After a play put on by the women, and traditional Palestinian dance by the younger girls, tea and conversations, I am left with an overwhelming weight and sense of responsibility to relay their plight, their struggles and their voices to the world. I feel so overwhelmed to be treated like royalty when they are the real strength of Gaza. “I have not been so happy in such a long time,” Sarra’ tells me, “we thank you so much for coming, it is so important for us and I feel like this could mean a change is coming for us, thank you so much.”
We leave on the bus shortly after and I am looking out of the window trying to imagine daily life here, trying to imagine how after everything these women have been through in their lives they are so giving, kind, welcoming and thankful for us to have come simply to show them we are listening to their voices.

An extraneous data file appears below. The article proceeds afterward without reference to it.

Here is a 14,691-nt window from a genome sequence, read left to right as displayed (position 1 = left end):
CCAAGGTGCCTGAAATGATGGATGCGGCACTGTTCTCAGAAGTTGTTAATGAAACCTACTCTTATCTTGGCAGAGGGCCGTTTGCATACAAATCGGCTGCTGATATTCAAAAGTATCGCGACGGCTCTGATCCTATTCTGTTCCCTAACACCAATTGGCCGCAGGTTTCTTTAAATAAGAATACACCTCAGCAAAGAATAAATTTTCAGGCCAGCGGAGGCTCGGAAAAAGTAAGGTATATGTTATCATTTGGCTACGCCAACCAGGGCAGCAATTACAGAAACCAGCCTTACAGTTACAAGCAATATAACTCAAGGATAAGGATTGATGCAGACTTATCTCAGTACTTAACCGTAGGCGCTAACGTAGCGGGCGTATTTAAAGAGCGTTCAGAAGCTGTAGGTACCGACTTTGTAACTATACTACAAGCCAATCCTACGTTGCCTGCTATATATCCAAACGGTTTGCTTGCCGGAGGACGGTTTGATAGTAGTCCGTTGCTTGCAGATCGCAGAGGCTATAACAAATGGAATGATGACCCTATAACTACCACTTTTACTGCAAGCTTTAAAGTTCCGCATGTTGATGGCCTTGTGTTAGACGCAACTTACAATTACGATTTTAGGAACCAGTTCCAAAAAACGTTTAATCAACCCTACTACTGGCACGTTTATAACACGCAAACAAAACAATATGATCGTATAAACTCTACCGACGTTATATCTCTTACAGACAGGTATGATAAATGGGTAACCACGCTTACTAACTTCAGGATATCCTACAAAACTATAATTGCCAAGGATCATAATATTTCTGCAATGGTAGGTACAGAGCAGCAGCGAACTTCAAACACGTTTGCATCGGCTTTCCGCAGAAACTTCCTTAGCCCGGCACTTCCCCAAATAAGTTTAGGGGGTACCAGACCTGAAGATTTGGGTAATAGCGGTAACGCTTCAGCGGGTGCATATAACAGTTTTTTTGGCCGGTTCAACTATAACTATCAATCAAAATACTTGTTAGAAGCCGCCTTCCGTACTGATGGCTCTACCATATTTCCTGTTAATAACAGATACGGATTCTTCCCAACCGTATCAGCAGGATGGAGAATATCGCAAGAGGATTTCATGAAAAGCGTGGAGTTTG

We are taken along the coast road and we watch the fisherman in their boats, unable to go more than 150 meters to fish, otherwise they will be shot at by the Israeli army, “why?” I ask, “because this is the way it is” I am told.